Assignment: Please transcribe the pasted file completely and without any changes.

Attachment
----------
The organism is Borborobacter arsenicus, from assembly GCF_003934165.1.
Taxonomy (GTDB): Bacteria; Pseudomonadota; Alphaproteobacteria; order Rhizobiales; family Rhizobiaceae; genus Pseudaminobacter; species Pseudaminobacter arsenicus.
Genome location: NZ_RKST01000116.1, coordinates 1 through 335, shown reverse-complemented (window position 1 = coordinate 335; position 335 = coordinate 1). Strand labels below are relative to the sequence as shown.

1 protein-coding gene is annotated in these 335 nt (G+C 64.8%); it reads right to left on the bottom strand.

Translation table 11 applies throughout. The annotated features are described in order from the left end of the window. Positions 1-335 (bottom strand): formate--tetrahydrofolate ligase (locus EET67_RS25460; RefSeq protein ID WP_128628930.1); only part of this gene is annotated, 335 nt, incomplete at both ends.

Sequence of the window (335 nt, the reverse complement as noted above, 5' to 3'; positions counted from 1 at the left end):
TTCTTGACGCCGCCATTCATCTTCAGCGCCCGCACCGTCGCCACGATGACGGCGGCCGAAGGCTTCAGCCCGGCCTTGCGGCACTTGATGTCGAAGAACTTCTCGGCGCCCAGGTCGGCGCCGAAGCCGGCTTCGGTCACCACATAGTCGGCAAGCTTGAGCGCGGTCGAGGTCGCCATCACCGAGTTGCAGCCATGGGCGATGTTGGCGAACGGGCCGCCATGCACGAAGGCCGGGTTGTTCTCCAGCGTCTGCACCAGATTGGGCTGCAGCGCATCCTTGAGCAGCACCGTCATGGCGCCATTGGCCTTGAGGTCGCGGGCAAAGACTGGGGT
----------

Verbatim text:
The organism is Borborobacter arsenicus, from assembly GCF_003934165.1.
Taxonomy (GTDB): Bacteria; Pseudomonadota; Alphaproteobacteria; order Rhizobiales; family Rhizobiaceae; genus Pseudaminobacter; species Pseudaminobacter arsenicus.
Genome location: NZ_RKST01000116.1, coordinates 1 through 335, shown reverse-complemented (window position 1 = coordinate 335; position 335 = coordinate 1). Strand labels below are relative to the sequence as shown.

1 protein-coding gene is annotated in these 335 nt (G+C 64.8%); it reads right to left on the bottom strand.

Translation table 11 applies throughout. The annotated features are described in order from the left end of the window. Positions 1-335 (bottom strand): formate--tetrahydrofolate ligase (locus EET67_RS25460; RefSeq protein ID WP_128628930.1); only part of this gene is annotated, 335 nt, incomplete at both ends.

Sequence of the window (335 nt, the reverse complement as noted above, 5' to 3'; positions counted from 1 at the left end):
TTCTTGACGCCGCCATTCATCTTCAGCGCCCGCACCGTCGCCACGATGACGGCGGCCGAAGGCTTCAGCCCGGCCTTGCGGCACTTGATGTCGAAGAACTTCTCGGCGCCCAGGTCGGCGCCGAAGCCGGCTTCGGTCACCACATAGTCGGCAAGCTTGAGCGCGGTCGAGGTCGCCATCACCGAGTTGCAGCCATGGGCGATGTTGGCGAACGGGCCGCCATGCACGAAGGCCGGGTTGTTCTCCAGCGTCTGCACCAGATTGGGCTGCAGCGCATCCTTGAGCAGCACCGTCATGGCGCCATTGGCCTTGAGGTCGCGGGCAAAGACTGGGGT